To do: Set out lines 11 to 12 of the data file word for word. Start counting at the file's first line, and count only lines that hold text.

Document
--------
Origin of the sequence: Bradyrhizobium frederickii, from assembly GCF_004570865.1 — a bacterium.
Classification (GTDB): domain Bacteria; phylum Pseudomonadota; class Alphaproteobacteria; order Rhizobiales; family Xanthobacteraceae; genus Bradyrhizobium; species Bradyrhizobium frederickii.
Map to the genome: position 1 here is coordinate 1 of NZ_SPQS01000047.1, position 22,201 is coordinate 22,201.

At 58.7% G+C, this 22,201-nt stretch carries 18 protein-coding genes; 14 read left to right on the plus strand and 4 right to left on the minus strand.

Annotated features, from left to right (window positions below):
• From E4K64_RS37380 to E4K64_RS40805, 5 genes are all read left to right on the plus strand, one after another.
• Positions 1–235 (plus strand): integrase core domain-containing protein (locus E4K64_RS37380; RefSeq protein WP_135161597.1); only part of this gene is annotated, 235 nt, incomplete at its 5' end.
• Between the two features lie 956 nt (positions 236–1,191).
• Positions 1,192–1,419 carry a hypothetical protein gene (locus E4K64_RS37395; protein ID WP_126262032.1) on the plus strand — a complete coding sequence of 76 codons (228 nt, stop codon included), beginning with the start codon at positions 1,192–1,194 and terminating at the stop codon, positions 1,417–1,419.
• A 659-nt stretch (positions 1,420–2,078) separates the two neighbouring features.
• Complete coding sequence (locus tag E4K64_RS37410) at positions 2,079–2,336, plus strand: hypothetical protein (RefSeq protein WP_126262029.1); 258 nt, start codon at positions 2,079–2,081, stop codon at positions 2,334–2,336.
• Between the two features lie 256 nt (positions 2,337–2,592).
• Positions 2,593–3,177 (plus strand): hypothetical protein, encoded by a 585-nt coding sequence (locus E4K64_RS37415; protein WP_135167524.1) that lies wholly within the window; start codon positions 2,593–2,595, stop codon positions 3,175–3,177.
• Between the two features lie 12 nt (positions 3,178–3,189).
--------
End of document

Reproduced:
• Complete coding sequence (locus tag E4K64_RS37410) at positions 2,079–2,336, plus strand: hypothetical protein (RefSeq protein WP_126262029.1); 258 nt, start codon at positions 2,079–2,081, stop codon at positions 2,334–2,336.
• Between the two features lie 256 nt (positions 2,337–2,592).